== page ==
Introduction: We have demonstrated that cone beam CT (CBCT) image quality was substantially improved in terms of eliminating scatter related artifacts and enhancing contrast‐to‐noise ratio, using a 1D grid placed between the x‐ray source and the imaging object. The grid serves to physically reduce scatter while also enabling measurements of scatter simultaneously for post‐scan scatter correction. A full set of CBCT images can be generated from the partially‐blocked imaging data using either one‐ or dual‐rotation modes. Using one‐rotation has particularly the advantage of reducing imaging dose by a factor of two in comparison to conventional CBCT. The tradeoff is that longitudinal resolution is degraded. This study evaluates the feasibility of using CBCT images from the single‐rotation mode for image‐guided radiotherapy (IGRT). Methods and material: A lead grid of approximately 1‐mm septa width and interspace was placed at a source‐to‐grid distance of approximately 30‐cm in a Varian Trilogy CBCT system for the single‐rotation mode. An anthropomorphic pelvis phantom was used for the test. Various steps in imaging processing were performed for each projection, including measuring the scatter distribution, performing scatter correction, deriving imaging information in the grid penumbral regions by dividing the projection with a blank scan, and interpolating the remaining blocked information. Rigid body image fusion was performed for the reconstructed CBCT images with the simulation CT, and compared with CBCT images from the two‐rotation and conventional CBCT. Results: The single‐rotation CBCT images showed substantially reduced scatter‐related artifacts. Despite the degradation in longitudinal resolution, the visibility of anatomic structures (an important requirement of IGRT) was not significantly affected. The auto‐registration error was 0.8±0.3 mm in longitudinal direction, and was negligible in AP and lateral directions and three rotational directions. Conclusion: CBCT images from the single‐rotation mode can achieve reasonable longitudinal resolution for anatomic structure visualization and accurate auto‐registration in IGRT.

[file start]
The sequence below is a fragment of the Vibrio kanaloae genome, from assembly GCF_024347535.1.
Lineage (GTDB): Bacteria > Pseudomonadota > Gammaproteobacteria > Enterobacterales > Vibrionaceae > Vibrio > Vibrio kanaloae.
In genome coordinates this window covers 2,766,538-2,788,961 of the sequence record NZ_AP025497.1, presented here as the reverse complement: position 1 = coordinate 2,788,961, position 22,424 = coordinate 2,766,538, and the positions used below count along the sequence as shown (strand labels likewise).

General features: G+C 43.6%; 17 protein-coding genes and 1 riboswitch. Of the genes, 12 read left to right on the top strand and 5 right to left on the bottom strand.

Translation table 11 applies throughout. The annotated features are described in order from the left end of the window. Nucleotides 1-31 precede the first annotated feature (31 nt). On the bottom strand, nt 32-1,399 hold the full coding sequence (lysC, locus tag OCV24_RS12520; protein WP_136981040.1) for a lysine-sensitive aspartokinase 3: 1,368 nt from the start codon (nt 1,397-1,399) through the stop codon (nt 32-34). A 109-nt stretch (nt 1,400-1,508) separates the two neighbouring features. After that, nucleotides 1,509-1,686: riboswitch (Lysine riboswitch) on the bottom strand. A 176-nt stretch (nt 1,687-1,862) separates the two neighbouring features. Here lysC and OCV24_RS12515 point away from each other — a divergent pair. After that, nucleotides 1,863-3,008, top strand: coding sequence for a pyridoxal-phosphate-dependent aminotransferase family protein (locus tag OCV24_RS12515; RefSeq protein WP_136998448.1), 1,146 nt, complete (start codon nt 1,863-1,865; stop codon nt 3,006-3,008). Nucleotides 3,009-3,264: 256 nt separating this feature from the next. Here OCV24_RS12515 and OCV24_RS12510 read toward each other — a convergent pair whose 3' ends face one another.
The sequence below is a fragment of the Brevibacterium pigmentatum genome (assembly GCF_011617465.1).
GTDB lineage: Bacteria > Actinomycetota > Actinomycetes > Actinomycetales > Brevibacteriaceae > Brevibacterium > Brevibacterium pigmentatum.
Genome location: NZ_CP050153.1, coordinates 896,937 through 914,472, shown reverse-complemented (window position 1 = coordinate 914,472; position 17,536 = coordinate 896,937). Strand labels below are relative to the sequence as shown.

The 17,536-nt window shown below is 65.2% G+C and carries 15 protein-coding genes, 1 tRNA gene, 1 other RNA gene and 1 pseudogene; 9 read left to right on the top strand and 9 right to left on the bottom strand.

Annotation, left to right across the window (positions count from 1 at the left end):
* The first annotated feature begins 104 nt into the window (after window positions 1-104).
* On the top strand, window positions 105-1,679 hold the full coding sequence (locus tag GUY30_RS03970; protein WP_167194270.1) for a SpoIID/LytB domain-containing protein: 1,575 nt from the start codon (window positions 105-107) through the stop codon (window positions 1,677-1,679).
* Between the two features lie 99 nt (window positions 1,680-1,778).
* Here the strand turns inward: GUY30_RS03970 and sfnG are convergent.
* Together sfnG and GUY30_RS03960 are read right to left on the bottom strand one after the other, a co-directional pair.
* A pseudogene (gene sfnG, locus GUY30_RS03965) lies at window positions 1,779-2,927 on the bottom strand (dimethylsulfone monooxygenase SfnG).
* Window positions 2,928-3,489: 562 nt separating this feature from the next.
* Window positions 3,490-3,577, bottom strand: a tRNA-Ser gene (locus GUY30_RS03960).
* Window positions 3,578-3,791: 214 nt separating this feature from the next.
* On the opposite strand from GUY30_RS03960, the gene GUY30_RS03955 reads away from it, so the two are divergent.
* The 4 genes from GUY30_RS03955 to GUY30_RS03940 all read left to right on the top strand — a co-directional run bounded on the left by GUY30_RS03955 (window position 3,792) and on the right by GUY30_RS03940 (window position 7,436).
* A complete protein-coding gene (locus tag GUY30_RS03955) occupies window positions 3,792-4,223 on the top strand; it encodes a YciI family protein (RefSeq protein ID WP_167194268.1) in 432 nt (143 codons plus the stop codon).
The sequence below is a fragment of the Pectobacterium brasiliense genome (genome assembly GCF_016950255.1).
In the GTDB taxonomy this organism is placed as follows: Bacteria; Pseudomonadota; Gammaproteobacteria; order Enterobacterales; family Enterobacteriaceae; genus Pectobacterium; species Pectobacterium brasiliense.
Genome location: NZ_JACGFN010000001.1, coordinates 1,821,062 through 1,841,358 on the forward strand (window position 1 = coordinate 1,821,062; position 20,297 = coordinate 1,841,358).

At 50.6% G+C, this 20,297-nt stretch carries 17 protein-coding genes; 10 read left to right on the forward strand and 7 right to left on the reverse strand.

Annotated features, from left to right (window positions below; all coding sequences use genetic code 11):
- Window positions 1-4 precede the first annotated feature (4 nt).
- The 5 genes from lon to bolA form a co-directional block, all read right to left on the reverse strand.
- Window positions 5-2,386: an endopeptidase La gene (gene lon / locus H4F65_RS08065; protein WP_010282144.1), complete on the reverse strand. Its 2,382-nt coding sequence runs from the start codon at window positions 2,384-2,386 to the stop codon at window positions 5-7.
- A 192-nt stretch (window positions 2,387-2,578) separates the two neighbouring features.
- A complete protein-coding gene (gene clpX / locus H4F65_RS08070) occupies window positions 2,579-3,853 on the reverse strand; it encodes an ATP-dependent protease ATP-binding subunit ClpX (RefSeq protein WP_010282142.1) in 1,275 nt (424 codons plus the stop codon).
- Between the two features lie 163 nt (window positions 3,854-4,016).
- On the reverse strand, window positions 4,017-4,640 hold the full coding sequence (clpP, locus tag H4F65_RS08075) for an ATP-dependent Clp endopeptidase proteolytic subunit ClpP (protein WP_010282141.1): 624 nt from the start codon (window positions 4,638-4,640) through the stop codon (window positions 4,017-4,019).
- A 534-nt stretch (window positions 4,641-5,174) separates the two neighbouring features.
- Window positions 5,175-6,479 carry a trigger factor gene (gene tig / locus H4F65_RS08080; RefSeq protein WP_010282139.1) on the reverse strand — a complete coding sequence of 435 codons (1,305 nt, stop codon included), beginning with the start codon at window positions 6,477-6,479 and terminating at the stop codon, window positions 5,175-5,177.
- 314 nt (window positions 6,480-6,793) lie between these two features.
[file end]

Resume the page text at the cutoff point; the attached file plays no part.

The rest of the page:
ASJC Scopus subject areas
- Radiology Nuclear Medicine and imaging